The federal Consumer Product Safety Act, which imposes health and safety standards on consumer products, exempts firearms and ammunition from its requirements.1 Federal law does prohibit the importation of junk guns through a ban on importation of firearms not suited for “sporting purposes.”2 The Attorney General determines the criteria used to evaluate whether a particular handgun is one suitable for “sporting purposes.” Under these guidelines, a pistol must have a positive manually operated safety device, a revolver must pass a safety test, and all firearms must have a certain number of safety features to be approved for importation, among other criteria.3 However, because the federal government has not regulated the safety of domestically-produced firearms, there is effectively a protected market for domestic models of junk guns.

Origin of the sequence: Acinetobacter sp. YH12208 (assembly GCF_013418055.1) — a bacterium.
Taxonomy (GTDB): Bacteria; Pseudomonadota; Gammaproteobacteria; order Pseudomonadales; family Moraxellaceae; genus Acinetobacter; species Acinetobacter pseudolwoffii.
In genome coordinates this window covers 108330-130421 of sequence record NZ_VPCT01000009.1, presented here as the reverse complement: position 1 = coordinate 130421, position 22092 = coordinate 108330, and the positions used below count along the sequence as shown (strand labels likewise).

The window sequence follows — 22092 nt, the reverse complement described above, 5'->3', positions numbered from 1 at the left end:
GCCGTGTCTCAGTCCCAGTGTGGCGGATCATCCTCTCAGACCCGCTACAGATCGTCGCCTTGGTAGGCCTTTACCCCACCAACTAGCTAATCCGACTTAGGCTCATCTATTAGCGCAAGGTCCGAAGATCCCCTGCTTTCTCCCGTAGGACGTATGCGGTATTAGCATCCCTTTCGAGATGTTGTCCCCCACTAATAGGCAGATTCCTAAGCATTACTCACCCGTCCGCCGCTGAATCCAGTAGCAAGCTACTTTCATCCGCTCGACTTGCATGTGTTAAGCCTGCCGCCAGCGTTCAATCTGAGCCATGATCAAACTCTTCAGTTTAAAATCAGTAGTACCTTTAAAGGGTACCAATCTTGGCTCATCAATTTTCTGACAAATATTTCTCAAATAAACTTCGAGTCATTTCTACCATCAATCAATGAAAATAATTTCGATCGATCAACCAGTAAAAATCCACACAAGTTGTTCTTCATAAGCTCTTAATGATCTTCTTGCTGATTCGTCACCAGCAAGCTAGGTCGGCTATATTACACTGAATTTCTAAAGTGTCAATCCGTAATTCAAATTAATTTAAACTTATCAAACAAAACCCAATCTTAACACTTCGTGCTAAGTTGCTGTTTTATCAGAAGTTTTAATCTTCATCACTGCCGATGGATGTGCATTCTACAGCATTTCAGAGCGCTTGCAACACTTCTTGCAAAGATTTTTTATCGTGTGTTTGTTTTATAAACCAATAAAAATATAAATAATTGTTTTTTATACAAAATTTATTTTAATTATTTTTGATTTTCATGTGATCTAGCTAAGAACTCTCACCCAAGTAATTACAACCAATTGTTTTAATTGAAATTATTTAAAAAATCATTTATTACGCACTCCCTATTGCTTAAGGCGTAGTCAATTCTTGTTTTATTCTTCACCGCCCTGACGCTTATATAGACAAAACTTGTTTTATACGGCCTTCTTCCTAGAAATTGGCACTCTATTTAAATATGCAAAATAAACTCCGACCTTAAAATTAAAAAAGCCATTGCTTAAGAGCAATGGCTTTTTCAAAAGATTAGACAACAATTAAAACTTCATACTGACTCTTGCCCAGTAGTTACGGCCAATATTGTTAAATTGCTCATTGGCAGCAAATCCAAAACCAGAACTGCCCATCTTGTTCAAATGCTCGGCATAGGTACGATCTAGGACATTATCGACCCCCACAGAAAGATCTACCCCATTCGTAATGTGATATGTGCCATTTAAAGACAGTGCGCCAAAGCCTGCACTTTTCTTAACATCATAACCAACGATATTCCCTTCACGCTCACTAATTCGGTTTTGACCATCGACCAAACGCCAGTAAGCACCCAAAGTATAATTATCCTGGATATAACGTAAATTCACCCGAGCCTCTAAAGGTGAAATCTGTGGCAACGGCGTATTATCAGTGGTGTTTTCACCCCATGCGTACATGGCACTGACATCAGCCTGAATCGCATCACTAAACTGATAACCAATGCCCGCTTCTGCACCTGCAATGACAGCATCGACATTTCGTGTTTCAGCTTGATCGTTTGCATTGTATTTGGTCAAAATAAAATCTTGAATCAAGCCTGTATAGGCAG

A 2007 report by the International Association of Chiefs of Police (IACP) recommends that Congress enact legislation to allow federal health and safety oversight of the firearms industry.4
Click here to view additional information about regulating junk guns, including background information and state and local laws on the topic.
- 15 U.S.C. § 2052(a)(1)(ii)(E), referencing 26 U.S.C. § 4181. ⤴
- 18 U.S.C. § 925(d)(3). ⤴
- Bureau of Alcohol, Tobacco, & Firearms, U.S. Department of the Treasury, ATF Form 4590. ⤴
- International Association of Chiefs of Police, Taking a Stand: Reducing Gun Violence in Our Communities 26 (Sept. 2007). ⤴